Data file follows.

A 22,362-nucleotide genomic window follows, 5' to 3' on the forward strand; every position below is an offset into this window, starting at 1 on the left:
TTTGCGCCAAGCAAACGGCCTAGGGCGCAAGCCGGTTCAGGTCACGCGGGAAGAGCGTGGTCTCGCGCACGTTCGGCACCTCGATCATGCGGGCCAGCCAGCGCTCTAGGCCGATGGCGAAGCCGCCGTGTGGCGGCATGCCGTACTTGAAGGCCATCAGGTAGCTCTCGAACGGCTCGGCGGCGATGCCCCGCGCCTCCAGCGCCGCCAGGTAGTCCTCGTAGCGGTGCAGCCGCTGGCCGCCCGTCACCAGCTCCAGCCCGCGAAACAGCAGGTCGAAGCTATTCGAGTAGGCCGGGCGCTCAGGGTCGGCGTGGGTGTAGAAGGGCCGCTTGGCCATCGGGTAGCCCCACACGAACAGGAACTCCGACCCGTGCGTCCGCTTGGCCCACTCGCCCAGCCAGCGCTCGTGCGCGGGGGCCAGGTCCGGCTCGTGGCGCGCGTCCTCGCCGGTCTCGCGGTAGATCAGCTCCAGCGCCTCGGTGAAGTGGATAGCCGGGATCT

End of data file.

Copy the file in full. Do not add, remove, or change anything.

A 22,362-nucleotide genomic window follows, 5' to 3' on the forward strand; every position below is an offset into this window, starting at 1 on the left:
TTTGCGCCAAGCAAACGGCCTAGGGCGCAAGCCGGTTCAGGTCACGCGGGAAGAGCGTGGTCTCGCGCACGTTCGGCACCTCGATCATGCGGGCCAGCCAGCGCTCTAGGCCGATGGCGAAGCCGCCGTGTGGCGGCATGCCGTACTTGAAGGCCATCAGGTAGCTCTCGAACGGCTCGGCGGCGATGCCCCGCGCCTCCAGCGCCGCCAGGTAGTCCTCGTAGCGGTGCAGCCGCTGGCCGCCCGTCACCAGCTCCAGCCCGCGAAACAGCAGGTCGAAGCTATTCGAGTAGGCCGGGCGCTCAGGGTCGGCGTGGGTGTAGAAGGGCCGCTTGGCCATCGGGTAGCCCCACACGAACAGGAACTCCGACCCGTGCGTCCGCTTGGCCCACTCGCCCAGCCAGCGCTCGTGCGCGGGGGCCAGGTCCGGCTCGTGGCGCGCGTCCTCGCCGGTCTCGCGGTAGATCAGCTCCAGCGCCTCGGTGAAGTGGATAGCCGGGATCT